Remove barriers to harvesting the low hanging fruit.
Incentives for reaching higher into the tree.
Supporting or promoting R&D to lower the highest hanging fruit so that it can be reached.

In all of these categories there are measures that will be big wins for our economy.

Questions and Answers:

Holdren: Between 1970 and 2005, we cut in half the cost in energy of producing each unit of goods and services. Going to have to succeed at sequestration of carbon dioxide. Better batteries and fuel cells. These are going to create new jobs, new industry.

Need to shrink time until fusion can be done. Was 15 years to commercialization in 1965. Now thought to be 50-65 years.

Obama embracing this kind of thing. Now there will be a permanent tax credit to encourage business.

Q: Isn't it tim to declare war on climate change?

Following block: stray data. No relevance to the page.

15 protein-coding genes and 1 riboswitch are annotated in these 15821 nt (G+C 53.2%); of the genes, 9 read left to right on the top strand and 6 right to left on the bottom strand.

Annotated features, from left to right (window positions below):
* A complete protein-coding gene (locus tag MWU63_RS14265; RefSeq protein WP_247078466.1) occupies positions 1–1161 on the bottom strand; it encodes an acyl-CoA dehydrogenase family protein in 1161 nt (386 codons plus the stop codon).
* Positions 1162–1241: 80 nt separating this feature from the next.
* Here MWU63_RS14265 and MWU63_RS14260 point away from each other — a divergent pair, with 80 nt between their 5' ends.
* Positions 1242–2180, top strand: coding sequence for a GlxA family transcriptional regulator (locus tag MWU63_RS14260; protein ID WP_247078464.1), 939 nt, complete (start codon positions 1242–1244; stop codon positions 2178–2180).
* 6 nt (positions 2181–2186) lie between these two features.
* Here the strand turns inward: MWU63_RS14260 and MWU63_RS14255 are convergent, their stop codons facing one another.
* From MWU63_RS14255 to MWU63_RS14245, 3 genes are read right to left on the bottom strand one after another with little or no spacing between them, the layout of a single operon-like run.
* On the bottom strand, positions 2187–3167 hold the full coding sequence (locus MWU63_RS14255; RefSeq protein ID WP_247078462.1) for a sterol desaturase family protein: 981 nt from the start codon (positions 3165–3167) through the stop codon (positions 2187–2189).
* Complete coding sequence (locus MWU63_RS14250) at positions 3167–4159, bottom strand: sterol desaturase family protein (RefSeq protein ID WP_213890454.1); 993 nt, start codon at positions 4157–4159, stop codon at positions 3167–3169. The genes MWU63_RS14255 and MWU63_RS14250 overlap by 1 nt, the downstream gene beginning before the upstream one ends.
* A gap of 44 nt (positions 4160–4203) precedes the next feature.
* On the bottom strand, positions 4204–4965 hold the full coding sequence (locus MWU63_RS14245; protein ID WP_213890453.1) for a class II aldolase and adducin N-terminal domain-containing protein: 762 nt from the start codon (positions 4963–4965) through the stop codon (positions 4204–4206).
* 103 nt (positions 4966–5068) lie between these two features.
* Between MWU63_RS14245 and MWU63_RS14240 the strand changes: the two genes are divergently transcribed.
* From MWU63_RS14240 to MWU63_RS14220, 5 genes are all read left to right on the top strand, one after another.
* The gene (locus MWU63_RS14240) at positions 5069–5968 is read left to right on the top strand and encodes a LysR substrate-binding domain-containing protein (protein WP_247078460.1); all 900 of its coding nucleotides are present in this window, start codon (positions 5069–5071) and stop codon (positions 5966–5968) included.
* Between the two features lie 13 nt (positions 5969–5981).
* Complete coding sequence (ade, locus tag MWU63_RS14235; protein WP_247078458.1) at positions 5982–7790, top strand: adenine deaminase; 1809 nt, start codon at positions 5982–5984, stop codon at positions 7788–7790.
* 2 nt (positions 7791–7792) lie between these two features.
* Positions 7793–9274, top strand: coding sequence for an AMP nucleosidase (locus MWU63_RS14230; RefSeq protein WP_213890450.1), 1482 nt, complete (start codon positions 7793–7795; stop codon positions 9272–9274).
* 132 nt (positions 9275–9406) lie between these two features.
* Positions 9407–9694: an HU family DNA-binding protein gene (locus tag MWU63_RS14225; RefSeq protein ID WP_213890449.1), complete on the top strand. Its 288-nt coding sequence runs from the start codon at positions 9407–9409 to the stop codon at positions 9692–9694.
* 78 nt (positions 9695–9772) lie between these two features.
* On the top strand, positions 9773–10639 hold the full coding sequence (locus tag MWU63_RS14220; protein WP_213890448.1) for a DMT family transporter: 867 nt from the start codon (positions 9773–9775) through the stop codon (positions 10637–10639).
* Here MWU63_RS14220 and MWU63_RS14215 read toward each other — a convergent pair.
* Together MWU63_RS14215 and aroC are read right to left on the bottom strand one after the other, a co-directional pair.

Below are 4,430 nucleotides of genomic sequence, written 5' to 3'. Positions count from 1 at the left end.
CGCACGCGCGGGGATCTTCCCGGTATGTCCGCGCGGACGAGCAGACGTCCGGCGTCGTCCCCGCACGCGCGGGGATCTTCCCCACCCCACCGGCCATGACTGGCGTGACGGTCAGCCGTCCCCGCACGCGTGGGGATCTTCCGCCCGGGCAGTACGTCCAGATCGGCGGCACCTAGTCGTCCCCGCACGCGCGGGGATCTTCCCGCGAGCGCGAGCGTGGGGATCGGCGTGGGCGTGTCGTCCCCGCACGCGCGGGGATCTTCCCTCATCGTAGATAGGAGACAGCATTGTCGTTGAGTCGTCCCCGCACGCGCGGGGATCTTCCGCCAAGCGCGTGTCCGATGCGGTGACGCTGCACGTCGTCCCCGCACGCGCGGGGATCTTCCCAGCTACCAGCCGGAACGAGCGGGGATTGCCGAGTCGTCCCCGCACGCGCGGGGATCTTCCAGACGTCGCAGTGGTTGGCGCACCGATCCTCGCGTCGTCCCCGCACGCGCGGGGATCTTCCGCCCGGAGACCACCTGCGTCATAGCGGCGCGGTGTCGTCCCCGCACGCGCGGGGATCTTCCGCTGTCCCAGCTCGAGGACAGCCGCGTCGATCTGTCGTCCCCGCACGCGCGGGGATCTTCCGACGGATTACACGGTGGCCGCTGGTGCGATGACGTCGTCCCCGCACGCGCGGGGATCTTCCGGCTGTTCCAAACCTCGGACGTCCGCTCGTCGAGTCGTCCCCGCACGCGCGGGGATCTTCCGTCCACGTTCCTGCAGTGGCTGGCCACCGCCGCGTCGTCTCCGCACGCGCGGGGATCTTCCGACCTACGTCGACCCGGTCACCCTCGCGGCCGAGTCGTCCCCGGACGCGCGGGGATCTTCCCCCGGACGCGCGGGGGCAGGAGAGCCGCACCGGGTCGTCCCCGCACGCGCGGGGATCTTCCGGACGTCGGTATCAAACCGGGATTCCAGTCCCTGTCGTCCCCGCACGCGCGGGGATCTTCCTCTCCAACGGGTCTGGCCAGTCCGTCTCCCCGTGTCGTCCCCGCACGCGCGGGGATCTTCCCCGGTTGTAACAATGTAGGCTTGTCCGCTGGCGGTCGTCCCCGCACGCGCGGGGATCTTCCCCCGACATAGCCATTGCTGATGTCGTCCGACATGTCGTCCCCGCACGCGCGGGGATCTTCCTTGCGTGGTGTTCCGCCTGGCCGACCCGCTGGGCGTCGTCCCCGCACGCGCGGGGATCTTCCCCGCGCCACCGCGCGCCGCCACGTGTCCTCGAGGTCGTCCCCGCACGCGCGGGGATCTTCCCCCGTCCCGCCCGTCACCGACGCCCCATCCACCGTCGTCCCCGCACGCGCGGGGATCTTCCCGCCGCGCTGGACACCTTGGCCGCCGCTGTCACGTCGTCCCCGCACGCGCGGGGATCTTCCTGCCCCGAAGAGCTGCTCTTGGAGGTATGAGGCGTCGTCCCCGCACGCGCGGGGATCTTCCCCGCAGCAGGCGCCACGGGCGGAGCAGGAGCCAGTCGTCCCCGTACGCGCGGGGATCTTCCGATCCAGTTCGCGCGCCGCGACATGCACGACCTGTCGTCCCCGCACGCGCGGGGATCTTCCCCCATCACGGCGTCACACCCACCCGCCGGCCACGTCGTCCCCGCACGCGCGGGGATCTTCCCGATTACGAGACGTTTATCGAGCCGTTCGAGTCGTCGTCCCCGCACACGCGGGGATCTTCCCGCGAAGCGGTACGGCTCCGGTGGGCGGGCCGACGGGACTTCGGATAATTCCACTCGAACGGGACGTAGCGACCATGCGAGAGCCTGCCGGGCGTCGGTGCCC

Holdren: President is aware of the seriousness of this issue. Holdren and Chiu have been talking with him about this. He has not taken the option of saying that the economy will supercede our climate situation.

Markey: We have just completed 8 years of denial on this.

Holdren: President is strongly committed to the education part of this as well.

Dan Greenbaum: What about conventional pollutants such as black soot>

Holdren: Cannot ignore these.

Lauri Zimmerman --

Markey: No floor on oil and gas prices, but there is a market. 25% of electricity to come from renewables by 2025. SmartGrid provided for. Shift structure of utility to encourage partnership with homeowners so that is not just a matter of increasing consumption.